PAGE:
Andrew Oswald: Higher education, higher price

Lack of funding is crippling Britain's universities. It's time students paid to learn
Andrew Oswald

Imagine a client asks you for advice. His core product, on which the company name was built, has been losing money hand-over-fist for years. A new product line, unrelated to the old one, is up-and-coming and profitable. What, he asks, ought his firm to do? It doesn't take an MBA to work out that the client should face up to the future and close down the loss-making arm.

This, unfortunately, is exactly what is happening in British universities. The balance sheets of our 100 universities are a disaster that no commercial enterprise would tolerate. Twenty years of cuts in government funding mean that higher education is now heavily in the red - teaching students has become a continuously unprofitable business. Excluding a few entrepreneurial universities, the situation is dire. Vacancies are not being filled; buildings are not being maintained; staff are becoming second-rate; computers are embarrassingly old; there are holes in corridor carpets.

Universities now make their money by running conference facilities, selling T-shirts, and giving short courses for executives. But how can a university shut down its student teaching? Plainly, it can't. And therein lies Britain's conundrum: we are going to have to charge enormous fees to students or simply shut our universities.

In the 1980s, universities were given about £10,000 a year in real terms to educate an undergraduate. Since then, bit by bit, that has been cut. Again and again. Now universities are given £5,000 a year to teach a student. How many businesses in Britain could survive a halving of price per unit? None.

As soon as you see the arithmetic, it becomes obvious that competition with American universities will finish Britain off. By charging a real-istic amount, the top universities in the US receive £20,000 a year to educate each student.

Declining standards

The worst effects are to be found in the quality of the teaching staff. In certain disciplines, universities can no longer hire people with first-class honours degrees. Nobody in the top 20% of a graduating class now wants to work in a university. The reason is cash: a PhD in his or her mid thirties who applies for a lectureship at a British university is likely to be offered a salary of about £25,000. That may sound funny, but the results are anything but. You cannot run a university where the students are cleverer than the lecturers. It is like your local club pro telling Tiger Woods how to use a sand wedge.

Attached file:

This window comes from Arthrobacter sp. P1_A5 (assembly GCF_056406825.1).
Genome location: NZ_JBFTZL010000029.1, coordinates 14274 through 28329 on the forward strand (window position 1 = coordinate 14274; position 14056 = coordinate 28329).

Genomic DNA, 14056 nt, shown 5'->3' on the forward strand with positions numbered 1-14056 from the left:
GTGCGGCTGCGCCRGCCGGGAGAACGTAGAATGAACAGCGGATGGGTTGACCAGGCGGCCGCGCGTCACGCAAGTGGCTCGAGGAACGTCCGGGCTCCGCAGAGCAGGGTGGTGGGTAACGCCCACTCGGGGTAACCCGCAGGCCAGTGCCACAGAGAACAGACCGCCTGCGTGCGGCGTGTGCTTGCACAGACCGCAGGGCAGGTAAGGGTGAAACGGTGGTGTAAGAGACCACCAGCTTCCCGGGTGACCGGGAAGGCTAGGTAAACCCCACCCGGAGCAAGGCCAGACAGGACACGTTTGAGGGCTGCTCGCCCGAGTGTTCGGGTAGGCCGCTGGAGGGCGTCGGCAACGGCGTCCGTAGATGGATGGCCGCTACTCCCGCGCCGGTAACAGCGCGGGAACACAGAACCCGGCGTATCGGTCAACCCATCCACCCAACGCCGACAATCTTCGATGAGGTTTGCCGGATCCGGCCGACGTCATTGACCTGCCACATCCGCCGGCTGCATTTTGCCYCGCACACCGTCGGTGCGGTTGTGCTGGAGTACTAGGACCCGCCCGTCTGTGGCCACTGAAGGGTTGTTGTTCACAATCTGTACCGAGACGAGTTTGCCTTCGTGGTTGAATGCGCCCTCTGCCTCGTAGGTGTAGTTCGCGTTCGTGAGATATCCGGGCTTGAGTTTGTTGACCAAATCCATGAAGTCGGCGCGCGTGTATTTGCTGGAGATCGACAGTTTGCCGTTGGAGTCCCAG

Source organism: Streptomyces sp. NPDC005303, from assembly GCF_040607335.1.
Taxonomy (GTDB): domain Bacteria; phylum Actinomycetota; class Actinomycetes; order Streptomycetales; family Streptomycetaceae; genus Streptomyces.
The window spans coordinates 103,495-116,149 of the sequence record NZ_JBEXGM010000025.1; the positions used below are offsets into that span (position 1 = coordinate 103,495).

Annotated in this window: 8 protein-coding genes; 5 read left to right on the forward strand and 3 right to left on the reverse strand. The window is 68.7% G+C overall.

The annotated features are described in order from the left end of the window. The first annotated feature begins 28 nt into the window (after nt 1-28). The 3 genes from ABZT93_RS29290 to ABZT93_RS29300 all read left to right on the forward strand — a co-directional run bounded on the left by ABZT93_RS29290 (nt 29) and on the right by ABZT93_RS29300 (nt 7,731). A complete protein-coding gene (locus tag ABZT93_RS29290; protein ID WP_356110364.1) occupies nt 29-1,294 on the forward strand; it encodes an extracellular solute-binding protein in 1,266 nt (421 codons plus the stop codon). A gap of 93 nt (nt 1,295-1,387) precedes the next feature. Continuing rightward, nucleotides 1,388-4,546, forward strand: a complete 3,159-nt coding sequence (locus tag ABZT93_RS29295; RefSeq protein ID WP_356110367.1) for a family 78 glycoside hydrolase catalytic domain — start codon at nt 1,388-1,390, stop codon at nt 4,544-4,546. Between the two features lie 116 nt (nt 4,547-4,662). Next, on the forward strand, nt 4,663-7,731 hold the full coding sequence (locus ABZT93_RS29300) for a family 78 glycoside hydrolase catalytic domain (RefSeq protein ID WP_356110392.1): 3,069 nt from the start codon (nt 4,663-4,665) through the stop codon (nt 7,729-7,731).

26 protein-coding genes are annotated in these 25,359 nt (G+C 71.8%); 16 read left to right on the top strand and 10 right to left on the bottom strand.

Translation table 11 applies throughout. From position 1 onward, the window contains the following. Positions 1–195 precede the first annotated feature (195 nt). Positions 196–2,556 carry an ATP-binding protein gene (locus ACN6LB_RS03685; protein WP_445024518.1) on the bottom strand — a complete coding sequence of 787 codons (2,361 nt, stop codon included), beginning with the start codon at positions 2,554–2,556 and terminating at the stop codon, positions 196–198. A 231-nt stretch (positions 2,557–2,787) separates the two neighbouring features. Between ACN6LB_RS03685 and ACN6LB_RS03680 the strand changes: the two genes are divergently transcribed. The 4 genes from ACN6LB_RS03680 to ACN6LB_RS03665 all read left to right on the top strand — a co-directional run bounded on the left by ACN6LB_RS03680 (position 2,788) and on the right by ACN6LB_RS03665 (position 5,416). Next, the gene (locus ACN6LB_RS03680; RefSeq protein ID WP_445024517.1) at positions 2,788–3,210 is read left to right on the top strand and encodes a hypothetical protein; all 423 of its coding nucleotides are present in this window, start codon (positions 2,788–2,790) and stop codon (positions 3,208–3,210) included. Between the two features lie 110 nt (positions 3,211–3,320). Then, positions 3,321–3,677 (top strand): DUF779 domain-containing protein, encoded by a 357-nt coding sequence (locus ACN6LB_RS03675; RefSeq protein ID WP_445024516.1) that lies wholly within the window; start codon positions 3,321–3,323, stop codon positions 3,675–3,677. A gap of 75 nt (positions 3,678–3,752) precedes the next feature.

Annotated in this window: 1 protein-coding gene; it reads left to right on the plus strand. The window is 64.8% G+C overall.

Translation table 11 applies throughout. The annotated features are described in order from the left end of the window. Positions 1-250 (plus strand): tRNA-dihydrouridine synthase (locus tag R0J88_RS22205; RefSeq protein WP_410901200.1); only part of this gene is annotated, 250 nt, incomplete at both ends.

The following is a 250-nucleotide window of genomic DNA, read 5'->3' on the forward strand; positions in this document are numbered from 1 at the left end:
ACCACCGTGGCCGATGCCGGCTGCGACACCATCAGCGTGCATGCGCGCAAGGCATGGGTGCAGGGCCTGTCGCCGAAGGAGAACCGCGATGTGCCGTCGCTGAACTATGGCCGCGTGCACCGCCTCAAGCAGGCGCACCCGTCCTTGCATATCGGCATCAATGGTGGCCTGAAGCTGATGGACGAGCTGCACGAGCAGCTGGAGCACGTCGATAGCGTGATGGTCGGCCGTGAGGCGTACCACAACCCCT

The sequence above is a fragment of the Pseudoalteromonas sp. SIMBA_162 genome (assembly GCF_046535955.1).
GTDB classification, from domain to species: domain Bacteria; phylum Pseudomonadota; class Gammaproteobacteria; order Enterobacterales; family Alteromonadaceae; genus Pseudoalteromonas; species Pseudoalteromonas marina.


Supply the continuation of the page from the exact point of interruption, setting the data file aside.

There is a disaster unfolding in British higher education - for straightforward economic reasons. In 2001, it has gone beyond serious.

Why don't politicians recognise this and do something about it? The explanation is that to win votes they have instead to put taxpayers' money into hospitals and schools. When it comes to the crunch, funding universities is the last of their priorities.

It is time to follow the American example and charge high university fees. Naturally, students will organ-ise marches in London and write rude letters to politicians - in a democracy they are perfectly entitled to do so. But it is self-interest at work. They may dress it up as a moral crusade, but what they want is for other people to pay their bills.

Fees are also fair. It is not reasonable to expect Britain's lorry drivers and call-centre operators to stump up their taxes so that students can go to university. Students were born luckier, by and large. They have no right to take money from the taxpayers doing regular jobs. It is not a defence to say that students will go on to earn high wages and then pay plenty of tax back. Footballers, London cabbies and accountants also go on to earn decent wages and contribute to the taxman, but we do not pay for their training.

Elitism is another issue that is raised in this debate. Yet those who believe in improving access to university for people from poor homes should support fees. Charging a sensible amount to the students from well-off backgrounds would allow the taxpayers' money to be diverted to where it is needed - a giant scholarship fund available to those whose parents do not have enough money to send their children to university. At the moment, government funding goes predominantly to children from prosperous families.

Shut up and pay up

Because our universities are going bust, there is no alternative to fees if we want good higher education. I believe in education, went to a normal comprehensive school, would like to see more students from hard-up homes go to university, think that democracy is the best way for a country to be run, and will always stick up for students' right to protest about anything. But there is nothing justifiable about what Britain does at the moment.

The one third of the country who go to university are subsidised by the other two thirds who go into regular jobs. Those who gain from something should not expect others - especially others who are less fortunate - to pay their bills.

British universities are going bankrupt. An annual student fee of about £7,000, alongside a big scholarship fund, would be efficient and fair - the current system is neither. Either students pay up, or we must shut down university teaching. The country has to choose.

Andrew Oswald is professor of economics at the University of Warwick. Visit the author's website at

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